Having taken over the running of a store in Sevenoaks, Kent, just five weeks ago, Rush Theva and Navanja Rush know that making a good first impression could be the difference between success and failure. With this in mind, they have used an array of tactics to ensure that they hold on to existing customers, yet still create enough excitement to attract new faces.
Before the couple had even moved into the area, they were eager to let locals know that change was afoot. "I made a deal with the previous store owner that she could run down the stock, provided that there was a sign on the door alerting customers to the fact that the shop was going to be re-opening under new management," says Navanja. "It's really important to communicate with customers."
As the town of Sevenoaks already has a number of long-standing convenience stores, it was vital that Rush and Navanja carved out a distinct identity for themselves.
The couple are no strangers to doing this; they ran a Premier store in Brighton, East Sussex, before taking on their current venture.
They increased the Brighton store's weekly turnover from £2,000 to £12,000 in the space of three years, so it was hardly surprising that Booker was eager for the couple's new store to become part of the Premier group.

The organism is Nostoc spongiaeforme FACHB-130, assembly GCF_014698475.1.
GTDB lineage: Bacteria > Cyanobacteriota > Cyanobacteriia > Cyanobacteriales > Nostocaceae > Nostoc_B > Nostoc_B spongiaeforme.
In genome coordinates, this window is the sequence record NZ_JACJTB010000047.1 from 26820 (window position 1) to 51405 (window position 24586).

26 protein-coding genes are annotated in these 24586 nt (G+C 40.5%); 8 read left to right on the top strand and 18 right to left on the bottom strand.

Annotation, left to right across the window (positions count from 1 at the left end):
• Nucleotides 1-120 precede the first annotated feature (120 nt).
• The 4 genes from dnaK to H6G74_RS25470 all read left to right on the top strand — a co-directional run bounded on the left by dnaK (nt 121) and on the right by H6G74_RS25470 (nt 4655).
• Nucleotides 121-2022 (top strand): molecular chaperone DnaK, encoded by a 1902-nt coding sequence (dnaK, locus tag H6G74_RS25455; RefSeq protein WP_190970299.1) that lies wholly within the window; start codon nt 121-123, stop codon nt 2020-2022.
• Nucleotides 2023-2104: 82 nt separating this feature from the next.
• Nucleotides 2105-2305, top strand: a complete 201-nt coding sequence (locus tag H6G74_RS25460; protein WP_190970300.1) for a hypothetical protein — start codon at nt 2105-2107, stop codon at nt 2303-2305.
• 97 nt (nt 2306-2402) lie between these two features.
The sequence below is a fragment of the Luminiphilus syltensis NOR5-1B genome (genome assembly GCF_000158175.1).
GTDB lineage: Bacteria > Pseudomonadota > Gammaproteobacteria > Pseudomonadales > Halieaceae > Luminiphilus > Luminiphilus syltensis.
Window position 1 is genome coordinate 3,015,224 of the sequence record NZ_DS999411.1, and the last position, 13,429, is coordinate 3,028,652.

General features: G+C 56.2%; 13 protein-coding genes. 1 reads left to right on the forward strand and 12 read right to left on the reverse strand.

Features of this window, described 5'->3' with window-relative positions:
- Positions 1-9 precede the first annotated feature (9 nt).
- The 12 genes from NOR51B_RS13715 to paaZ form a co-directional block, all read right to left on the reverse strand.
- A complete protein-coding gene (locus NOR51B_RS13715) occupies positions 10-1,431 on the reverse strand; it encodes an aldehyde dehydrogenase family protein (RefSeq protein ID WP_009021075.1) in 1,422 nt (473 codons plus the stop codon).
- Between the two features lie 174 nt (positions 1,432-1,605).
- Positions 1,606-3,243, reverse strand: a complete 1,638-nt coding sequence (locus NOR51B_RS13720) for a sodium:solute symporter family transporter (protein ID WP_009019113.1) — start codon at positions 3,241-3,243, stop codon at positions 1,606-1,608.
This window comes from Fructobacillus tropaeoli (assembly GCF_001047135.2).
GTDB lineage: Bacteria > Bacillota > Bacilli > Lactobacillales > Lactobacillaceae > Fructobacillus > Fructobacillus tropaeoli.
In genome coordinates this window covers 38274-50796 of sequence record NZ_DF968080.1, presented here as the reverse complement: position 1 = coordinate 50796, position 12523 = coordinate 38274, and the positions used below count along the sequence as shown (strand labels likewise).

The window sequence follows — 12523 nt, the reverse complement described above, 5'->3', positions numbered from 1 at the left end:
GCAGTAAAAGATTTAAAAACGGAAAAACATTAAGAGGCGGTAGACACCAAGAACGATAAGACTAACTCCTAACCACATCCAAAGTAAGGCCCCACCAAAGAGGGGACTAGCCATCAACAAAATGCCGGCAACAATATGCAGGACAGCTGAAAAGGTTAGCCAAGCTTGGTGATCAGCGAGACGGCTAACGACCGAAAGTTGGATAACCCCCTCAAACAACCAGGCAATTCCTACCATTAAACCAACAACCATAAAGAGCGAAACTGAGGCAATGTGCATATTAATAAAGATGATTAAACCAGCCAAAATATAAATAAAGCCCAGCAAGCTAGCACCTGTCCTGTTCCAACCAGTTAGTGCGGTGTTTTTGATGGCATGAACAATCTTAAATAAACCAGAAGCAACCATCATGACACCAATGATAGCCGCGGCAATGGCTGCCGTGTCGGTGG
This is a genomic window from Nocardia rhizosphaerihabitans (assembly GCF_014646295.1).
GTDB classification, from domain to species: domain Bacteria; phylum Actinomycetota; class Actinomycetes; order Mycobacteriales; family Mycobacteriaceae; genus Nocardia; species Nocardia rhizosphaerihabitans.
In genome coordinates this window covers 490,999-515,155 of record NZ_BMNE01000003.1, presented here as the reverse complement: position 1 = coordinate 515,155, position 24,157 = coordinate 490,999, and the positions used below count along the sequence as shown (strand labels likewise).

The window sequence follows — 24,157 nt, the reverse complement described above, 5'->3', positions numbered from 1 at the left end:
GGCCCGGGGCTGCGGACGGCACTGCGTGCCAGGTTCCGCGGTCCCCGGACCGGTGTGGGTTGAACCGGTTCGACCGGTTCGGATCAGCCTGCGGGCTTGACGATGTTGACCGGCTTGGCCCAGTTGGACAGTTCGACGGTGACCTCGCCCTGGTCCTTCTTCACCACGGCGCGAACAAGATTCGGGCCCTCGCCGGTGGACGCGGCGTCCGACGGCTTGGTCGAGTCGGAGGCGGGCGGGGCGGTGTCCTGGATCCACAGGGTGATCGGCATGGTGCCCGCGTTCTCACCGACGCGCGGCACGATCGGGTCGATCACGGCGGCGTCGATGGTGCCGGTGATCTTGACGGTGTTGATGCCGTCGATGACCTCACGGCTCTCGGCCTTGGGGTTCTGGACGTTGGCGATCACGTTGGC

But they weren't convinced that the symbol group would be able to give them the wow factor. "Booker was very keen for us to have the new store as a Premier, but the shop down the road is a Premier," says Rush. "We didn't want to be associated with an existing store because we wanted locals to know that we were offering them something different."
The local newspaper, Sevenoaks Chronicle, also attempted to woo the couple. "It wanted to give us a branded fascia and canopy, but we're an independent store and we wanted individuality," says Navanja.
"There are three stores in the area with that same fascia, and we wanted to stand out. When you take over a store, you want everything to be different so that customers realise that the store is under new management."
Rush and Navanja were aware that the name of their store would play a vital role in customers' perceptions of what the business had to offer and so the couple were careful to make their shop name as inclusive as possible. "We'd never name a shop after ourselves, because that doesn't really apply to the community, whereas by naming it 7oaks Convenience Store, we are saying it is the people's store and the heart of the town," explains Navanja.
To help build on the store's unique identity, Rush set about designing a logo using specialised computer software. This is now displayed on the store's fascia, in the windows, on all store literature, as well as on staff T-shirts.
In another bid to differentiate the store from its competitors, Rush decided not cover the doors and windows with stickers and advertisements. But while the uncluttered appearance of the store was favourable, he didn't want to miss out on advertising, so he now scans local adverts onto his computer and scrolls them along a TV screen, which he displays in the shop window.
Even when the store is shut, the screen is left to run through the night, scrolling through adverts and also giving details of the store's opening hours. "There's a kebab shop next door that's open until 2am, so when people are waiting for their food they wander over to our store and have a look at the screen," says Rush. "That way, even when we're not open we're still capturing people's interest."